A random variable assigns numbers to outcomes in the sample space of an experiment.

Chapter 1 defines a probability model. It begins with a *physical* model of an experiment. An experiment consists of a procedure and observations. The set of all possible observations, *S*, is the sample space of the experiment. *S* is the beginning of the *mathematical* probability model. In addition to *S*, the mathematical model includes a rule for assigning numbers between 0 and 1 to sets *A* in *S*. Thus for every *A* ⊂ *S*, the model gives us a probability P[*A*], where 0 ≤ P[*A*] ≤ 1.

In this chapter and for most of the remainder of this book, we examine probability models that assign numbers to the outcomes in the sample space. When we observe one of these numbers, we refer to the observation as a *random variable*. In our notation, the name of a random variable is always a capital letter, for example, *X*. The set of possible values of *X* is the *range* of *X*. Since we often consider more than one random variable at a time, we denote the range of a random variable by the letter *S* with a subscript that is the name of the random variable. Thus *S*_{X} is the range of random variable *X*, *S*_{Y} is the range of random variable *Y*, and so forth. We use *S*_{X} to denote the range of *X* because the set of all possible values of *X* is analogous to *S*, the set of all possible outcomes of an experiment.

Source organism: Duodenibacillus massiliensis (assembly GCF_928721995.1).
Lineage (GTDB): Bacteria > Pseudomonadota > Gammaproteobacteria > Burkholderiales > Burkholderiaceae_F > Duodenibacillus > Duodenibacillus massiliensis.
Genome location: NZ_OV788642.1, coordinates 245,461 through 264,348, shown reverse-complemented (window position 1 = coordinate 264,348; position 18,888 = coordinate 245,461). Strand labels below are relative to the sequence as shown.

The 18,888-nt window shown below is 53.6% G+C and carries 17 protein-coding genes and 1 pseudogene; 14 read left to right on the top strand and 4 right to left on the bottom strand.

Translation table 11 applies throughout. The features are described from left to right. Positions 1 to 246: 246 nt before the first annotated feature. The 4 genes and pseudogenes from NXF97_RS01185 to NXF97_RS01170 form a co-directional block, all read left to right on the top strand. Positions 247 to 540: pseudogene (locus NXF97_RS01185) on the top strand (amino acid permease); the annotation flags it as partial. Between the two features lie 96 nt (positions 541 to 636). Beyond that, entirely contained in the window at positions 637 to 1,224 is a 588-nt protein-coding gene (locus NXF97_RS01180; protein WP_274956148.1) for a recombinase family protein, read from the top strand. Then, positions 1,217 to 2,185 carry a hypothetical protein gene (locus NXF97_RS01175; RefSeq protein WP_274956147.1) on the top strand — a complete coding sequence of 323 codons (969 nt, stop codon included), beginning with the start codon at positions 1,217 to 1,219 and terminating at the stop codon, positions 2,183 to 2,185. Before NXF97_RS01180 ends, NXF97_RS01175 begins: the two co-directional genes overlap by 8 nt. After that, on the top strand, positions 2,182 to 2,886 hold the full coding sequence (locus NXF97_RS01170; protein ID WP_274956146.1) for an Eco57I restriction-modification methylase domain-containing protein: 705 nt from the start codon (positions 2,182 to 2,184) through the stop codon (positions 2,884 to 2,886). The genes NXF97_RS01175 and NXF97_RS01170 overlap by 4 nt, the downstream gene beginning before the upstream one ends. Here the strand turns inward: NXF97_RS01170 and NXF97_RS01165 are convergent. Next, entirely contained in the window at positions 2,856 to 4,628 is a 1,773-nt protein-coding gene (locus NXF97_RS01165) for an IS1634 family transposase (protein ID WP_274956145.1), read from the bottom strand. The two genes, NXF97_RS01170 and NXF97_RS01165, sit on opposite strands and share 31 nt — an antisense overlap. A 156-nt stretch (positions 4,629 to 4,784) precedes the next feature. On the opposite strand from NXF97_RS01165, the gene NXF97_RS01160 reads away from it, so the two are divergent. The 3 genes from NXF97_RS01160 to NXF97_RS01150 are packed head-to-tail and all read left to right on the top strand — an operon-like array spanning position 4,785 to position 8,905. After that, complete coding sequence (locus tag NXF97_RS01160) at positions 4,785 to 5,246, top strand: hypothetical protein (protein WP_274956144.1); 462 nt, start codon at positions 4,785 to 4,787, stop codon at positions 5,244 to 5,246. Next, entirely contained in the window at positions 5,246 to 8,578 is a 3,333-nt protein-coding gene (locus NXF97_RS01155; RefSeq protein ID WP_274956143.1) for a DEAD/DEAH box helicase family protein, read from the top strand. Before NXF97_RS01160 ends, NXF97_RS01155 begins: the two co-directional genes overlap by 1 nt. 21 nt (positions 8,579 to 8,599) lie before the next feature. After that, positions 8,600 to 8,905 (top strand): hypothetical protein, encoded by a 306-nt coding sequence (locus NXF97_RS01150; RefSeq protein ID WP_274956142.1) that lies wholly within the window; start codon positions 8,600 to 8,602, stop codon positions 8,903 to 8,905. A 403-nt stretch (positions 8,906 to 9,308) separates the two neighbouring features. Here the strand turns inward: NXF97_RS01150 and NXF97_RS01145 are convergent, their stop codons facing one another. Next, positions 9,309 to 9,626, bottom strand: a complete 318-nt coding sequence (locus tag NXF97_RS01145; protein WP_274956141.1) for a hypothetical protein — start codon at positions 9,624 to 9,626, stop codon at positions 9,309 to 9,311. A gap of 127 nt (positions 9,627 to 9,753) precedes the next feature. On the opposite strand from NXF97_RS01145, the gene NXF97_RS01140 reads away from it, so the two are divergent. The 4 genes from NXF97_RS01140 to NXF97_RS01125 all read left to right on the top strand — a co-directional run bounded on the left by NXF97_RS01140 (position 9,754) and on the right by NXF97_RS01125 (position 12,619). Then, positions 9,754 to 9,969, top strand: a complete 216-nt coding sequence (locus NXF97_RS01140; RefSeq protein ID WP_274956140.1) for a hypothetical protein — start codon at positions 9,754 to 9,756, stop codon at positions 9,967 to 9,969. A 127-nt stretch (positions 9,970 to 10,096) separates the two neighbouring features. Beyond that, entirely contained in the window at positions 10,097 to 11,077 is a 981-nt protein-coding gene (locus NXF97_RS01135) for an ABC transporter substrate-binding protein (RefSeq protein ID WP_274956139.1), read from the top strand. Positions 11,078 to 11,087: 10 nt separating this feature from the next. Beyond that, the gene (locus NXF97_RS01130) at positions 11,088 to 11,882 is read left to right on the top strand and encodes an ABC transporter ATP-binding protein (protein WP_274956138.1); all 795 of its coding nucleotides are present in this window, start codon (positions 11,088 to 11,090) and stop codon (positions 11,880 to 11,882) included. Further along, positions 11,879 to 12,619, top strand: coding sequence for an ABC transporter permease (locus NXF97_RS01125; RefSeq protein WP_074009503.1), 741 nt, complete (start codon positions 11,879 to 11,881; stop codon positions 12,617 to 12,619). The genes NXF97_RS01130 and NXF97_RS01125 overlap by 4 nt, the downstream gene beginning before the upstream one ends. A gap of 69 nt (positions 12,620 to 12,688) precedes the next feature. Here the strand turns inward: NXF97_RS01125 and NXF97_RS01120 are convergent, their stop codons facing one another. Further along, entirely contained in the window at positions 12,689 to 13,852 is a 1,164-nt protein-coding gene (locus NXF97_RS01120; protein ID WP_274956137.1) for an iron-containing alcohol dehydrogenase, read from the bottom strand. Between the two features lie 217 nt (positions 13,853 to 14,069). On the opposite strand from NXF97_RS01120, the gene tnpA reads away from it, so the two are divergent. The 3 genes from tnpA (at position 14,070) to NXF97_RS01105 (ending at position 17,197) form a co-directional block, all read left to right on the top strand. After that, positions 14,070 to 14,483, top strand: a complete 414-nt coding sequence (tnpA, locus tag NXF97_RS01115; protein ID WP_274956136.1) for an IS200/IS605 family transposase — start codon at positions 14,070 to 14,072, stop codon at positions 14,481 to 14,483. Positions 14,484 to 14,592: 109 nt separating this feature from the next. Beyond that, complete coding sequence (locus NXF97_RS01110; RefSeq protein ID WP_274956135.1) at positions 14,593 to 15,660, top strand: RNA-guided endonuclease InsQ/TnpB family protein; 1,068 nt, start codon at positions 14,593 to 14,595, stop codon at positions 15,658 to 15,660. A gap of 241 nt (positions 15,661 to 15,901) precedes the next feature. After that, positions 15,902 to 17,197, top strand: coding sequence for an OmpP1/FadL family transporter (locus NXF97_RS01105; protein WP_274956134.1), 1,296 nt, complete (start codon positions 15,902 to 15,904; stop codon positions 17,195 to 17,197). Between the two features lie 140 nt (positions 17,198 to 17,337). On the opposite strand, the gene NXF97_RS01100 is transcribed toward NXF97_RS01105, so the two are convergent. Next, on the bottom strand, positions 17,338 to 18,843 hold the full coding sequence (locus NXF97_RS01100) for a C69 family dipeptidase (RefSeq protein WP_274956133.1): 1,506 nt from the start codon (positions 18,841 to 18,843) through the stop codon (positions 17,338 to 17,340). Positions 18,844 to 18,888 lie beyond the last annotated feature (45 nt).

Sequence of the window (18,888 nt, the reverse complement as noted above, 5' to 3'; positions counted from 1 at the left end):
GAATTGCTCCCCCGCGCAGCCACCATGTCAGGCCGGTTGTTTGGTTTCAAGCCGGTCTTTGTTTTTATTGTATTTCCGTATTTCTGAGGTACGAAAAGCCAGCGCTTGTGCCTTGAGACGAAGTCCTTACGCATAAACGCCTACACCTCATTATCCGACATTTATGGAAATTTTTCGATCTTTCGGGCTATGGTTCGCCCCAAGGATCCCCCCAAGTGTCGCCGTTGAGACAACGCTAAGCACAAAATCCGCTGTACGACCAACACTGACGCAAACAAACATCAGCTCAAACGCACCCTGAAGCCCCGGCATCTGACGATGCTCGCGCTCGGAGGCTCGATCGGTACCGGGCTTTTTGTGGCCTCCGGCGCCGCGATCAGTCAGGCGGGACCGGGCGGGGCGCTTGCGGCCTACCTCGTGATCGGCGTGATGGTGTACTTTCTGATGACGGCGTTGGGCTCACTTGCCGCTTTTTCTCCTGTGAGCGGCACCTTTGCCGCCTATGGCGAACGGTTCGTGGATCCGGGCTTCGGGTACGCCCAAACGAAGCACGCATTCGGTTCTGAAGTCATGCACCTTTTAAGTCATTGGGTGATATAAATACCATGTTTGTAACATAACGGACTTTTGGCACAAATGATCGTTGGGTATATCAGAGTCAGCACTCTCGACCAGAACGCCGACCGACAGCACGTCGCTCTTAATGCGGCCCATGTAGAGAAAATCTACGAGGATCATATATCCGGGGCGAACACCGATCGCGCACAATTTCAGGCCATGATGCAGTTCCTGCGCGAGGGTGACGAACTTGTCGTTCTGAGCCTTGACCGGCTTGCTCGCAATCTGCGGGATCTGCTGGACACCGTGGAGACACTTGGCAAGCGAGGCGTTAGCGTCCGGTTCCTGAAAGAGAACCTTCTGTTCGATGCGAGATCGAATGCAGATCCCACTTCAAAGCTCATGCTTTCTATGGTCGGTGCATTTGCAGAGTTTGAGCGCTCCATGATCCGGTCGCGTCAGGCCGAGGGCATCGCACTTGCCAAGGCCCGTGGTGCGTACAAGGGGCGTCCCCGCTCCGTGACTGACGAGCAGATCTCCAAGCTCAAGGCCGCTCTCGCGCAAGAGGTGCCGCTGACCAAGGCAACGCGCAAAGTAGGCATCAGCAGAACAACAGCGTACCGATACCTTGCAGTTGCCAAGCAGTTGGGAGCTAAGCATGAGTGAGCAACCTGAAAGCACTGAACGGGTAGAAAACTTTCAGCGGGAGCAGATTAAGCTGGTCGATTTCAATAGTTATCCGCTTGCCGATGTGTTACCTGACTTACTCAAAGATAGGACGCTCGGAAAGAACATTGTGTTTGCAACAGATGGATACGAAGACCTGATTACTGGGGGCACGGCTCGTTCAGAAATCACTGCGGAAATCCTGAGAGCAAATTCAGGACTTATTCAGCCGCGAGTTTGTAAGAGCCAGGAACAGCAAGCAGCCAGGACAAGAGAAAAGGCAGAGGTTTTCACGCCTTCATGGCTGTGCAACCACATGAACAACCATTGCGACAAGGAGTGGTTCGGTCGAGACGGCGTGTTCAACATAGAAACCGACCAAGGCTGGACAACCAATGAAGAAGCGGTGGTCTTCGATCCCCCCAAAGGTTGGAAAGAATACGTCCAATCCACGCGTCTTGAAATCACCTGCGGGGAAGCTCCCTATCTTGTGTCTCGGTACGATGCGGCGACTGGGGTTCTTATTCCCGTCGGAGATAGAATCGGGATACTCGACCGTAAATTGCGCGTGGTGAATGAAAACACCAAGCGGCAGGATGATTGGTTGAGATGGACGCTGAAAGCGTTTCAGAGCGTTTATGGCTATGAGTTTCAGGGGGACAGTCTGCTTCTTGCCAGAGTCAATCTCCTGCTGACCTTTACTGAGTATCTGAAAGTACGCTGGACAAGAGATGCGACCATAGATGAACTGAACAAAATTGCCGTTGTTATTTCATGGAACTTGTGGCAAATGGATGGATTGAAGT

A probability model always begins with an experiment. Each random variable is related directly ...

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